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Alternative forms[edit]


An aye-aye (Daubentonia madagascariensis) in the wild

From French aye-aye, from Malagasy aiay (also ahay, haihay or hay-hay in dialect), supposedly imitative of the animal's cry.[1] However, this is doubted by Simons and Myers (2001) who note that the animal does not emit such a sound. They suggest a derivation from Malagasy heh heh (I don't know), used by the Malagasy people to avoid naming the animal, which they fear.[2]



aye-aye (plural aye-ayes)

  1. The lemur Daubentonia madagascariensis, a solitary nocturnal quadruped found in Madagascar and remarkable for its long fingers, sharp nails, and rodent-like incisor teeth.
    • 1849, “Order II.—Quadrumana, [from the Latin, quatuor, four, and manus, hand; four-handed.]”, in D[avid] M[eredith] Reese, editor, Elements of Zoology; or, Natural History of Animals. From the Last Edinburgh Edition (Chambers' Educational Course; [no. 6]), 3rd American edition, New York, N.Y.: Published by A[lfred] S[mith] Barnes & Co. No. 51 John Street; Cincinnati, Oh.: H. W. Derby & Co., OCLC 8483763, page 57:
      The other of these aberrant forms is the cheiromys, or aye-aye, which, from the peculiar form of its two lower front teeth, has been ranged with the Rodentia. In the general character, however, it is essentially a lemur; []
    • 1858, D[avid] W[illiam] Mitchell, Guide to the Gardens of the Zoological Society of London, London: Bradbury and Evans, 11, Bouverie Street, and at the [Zoological] Society [of London]'s Gardens in the Regent's Park, OCLC 753013060, page 41:
      Of the other members of this group, the Aye Aye (Cheiromys), the Tarsier (Tarsius), the Propithecus, the Indri (Lichanotus), and the Cheirogaleus, are desiderata of which we can only hope to become possessed by the future exertions of zoologists who may obtain access to the countries in which they live.
    • 1864, Edward P[ercival] Wright, “Moderatorships in Experimental and Natural Science[: Zoology]”, in Dublin Examination Papers: Being a Supplement to the University Calendar for the Year 1864, Dublin: Printed at the University Press, Hodges, Smith, & Co., Grafton-Street, booksellers to the University; London: Longman, Green, Longman, Roberts, & Green, OCLC 223284649, page 228:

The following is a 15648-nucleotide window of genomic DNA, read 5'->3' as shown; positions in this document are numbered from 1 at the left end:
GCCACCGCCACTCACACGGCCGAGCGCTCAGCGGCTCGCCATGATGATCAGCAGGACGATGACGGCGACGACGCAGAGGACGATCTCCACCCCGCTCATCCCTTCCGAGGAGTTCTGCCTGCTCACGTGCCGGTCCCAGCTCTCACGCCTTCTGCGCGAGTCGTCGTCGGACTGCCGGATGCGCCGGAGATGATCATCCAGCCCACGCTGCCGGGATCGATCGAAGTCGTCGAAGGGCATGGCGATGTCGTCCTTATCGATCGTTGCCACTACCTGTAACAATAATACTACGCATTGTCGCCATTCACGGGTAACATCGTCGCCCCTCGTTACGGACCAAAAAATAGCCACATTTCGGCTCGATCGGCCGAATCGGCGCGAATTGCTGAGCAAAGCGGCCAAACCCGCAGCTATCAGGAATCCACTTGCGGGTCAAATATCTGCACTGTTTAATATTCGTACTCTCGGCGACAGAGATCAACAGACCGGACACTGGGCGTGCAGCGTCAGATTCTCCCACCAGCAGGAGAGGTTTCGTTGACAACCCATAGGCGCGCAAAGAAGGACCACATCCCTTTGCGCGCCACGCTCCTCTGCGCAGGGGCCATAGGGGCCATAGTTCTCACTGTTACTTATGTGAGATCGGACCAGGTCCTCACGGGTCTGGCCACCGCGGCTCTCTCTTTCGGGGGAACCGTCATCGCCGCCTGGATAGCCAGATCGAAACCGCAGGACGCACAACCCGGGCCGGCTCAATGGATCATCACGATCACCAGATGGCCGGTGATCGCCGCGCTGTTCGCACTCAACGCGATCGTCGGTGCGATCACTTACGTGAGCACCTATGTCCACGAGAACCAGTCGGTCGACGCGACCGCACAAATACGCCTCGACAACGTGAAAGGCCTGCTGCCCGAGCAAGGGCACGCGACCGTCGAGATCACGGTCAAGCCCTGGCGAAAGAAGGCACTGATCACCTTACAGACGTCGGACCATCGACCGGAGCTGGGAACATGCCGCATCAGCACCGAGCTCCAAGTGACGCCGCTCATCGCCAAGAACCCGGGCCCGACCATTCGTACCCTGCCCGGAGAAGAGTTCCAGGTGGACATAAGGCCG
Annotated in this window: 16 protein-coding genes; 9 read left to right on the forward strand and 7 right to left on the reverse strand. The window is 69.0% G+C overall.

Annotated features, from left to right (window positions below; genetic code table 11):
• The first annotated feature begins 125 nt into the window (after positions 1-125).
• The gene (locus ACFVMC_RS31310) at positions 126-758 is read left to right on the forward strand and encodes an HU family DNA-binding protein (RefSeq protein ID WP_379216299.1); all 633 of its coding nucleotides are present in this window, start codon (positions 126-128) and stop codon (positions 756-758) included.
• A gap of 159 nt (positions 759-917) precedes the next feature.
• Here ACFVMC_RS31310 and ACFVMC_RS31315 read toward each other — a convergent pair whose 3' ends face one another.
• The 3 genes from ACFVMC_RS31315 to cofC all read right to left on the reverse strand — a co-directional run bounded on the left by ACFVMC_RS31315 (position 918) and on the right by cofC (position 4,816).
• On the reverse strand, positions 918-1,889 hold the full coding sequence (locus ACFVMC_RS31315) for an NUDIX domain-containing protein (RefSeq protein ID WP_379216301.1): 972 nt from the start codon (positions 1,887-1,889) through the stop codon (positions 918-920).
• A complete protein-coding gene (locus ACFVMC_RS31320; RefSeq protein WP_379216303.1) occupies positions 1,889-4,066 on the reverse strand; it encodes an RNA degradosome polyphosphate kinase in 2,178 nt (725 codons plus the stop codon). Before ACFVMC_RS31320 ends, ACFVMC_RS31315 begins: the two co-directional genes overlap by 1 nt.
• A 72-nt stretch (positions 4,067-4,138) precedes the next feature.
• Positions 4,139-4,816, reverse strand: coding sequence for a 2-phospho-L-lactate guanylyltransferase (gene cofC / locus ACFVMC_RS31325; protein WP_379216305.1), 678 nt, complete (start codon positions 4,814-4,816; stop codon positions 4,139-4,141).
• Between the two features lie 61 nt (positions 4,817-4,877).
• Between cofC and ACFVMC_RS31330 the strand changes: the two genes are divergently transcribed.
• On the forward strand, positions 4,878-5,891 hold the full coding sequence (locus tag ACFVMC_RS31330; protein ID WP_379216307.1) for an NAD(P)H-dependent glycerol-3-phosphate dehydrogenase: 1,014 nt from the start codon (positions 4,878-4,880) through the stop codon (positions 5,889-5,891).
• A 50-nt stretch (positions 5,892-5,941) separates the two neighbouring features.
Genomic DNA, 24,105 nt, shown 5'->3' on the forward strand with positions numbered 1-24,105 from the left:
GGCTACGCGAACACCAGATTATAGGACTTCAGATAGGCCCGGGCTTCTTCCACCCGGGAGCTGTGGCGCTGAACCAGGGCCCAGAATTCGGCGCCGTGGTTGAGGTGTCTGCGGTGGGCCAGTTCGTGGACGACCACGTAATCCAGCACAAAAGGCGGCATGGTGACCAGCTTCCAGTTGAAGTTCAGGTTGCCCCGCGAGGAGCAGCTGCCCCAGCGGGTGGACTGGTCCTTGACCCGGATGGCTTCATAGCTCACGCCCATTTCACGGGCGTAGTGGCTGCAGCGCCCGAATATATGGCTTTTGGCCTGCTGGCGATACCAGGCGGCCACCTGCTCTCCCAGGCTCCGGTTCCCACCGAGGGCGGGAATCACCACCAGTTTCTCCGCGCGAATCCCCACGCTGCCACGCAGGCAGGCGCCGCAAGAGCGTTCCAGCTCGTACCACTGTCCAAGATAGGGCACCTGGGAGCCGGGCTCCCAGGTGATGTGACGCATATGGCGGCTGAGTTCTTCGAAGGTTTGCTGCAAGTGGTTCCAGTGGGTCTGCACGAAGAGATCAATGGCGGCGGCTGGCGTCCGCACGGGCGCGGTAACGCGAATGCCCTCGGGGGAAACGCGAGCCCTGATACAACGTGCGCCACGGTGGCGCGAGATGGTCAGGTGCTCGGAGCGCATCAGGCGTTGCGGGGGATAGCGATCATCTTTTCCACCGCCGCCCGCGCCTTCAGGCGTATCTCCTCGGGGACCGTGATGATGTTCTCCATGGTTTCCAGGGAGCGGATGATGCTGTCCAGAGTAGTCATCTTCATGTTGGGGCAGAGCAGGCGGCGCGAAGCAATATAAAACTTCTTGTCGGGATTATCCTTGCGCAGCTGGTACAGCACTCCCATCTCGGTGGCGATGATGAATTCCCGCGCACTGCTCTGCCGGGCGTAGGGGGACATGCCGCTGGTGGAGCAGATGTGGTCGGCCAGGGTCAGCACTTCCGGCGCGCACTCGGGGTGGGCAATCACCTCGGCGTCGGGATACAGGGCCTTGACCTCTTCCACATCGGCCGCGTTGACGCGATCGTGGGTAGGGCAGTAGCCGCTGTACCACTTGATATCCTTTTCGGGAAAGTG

Refer the following to their respective orders and families:—anteater, ayeaye, canary, cinchilla, dodo, flamingo, flying fox, giraffe, hornbill, lyre bird, mole, paradise bird, porpoise, swift, walrus.
    • 1865, J[ohn] G[eorge] Wood, “Quadrumana; or, The Monkey Tribe”, in The Illustrated Natural History, volume I (Mammalia), London: George Routledge and Sons, Broadway, Ludgate Hill; New York, 129, Grand Street, OCLC 6541835, page 110:
      The true position of that very rare animal the Aye-aye, seems very doubtful, some naturalists placing it in the position which it occupies in this work, and others, such as [Jan] [v]an der Hoeven, considering it to form a link between the monkeys and the rodent animals. [] It is probable that the natural food of the Aye-aye, like that of the preceding animals, is of a mixed character, and that it eats fruit and insects indiscriminately. In captivity it usually fed on boiled rice, which it picked up in minute portions, like Amine in the "Arabian Nights," using, however, its slender fingers in lieu of the celebrated bodkin with which she made her mock meal.
    • 1968 May 24, Michael Mok, “The Aye-Aye, Man’s Imperiled Cousin”, in George P. Hunt, editor, Life, volume 64, number 21, Chicago, Ill.: Time, Inc., ISSN 2169-1576, OCLC 768649145, page 102, column 1:
      He does look a bit odd, what with those parachute ears and the round, mad, yellow, staring pop-eyes and the oversize forepaws hung so awkwardly close to his chest. He's named the aye-aye, which probably does not improve the image. But he's a lemur, hence a primate and a cousin to man. A resident of Madagascar, he is threatened with extinction; there are no more than 50 aye-ayes in all the world.


See also[edit]


  1. ^ aye-aye, n.”, in OED Online Paid subscription required, Oxford: Oxford University Press, 1885.
  2. ^ Elwyn L[aVerne] Simons; David M. Myers (July 2001), “Folklore and Beliefs about the Aye Aye (Daubentonia madagascariensis)”, in Lemur News[1], volume 6, [Antananarivo, Madagascar]: Madagascar Section of the International Union for Conservation of Nature/Species Survival Commission Primate Specialist Group, ISSN 1608-1439, OCLC 956116310, archived from the original on 13 March 2016, retrieved 16 December 2016, page 11, cited in Alexander R. Dunkel; Jelle S. Zijlstra; Colin P[eter] Groves (2011–2012), “Giant Rabbits, Marmosets, and British Comedies: Etymology of Lemur Names, Part I”, in Lemur News[2], volume 16, [Antananarivo, Madagascar]: Madagascar Section of the International Union for Conservation of Nature/Species Survival Commission Primate Specialist Group, ISSN 1608-1439, OCLC 956116310, archived from the original on 6 November 2016, retrieved 16 December 2016, page 67.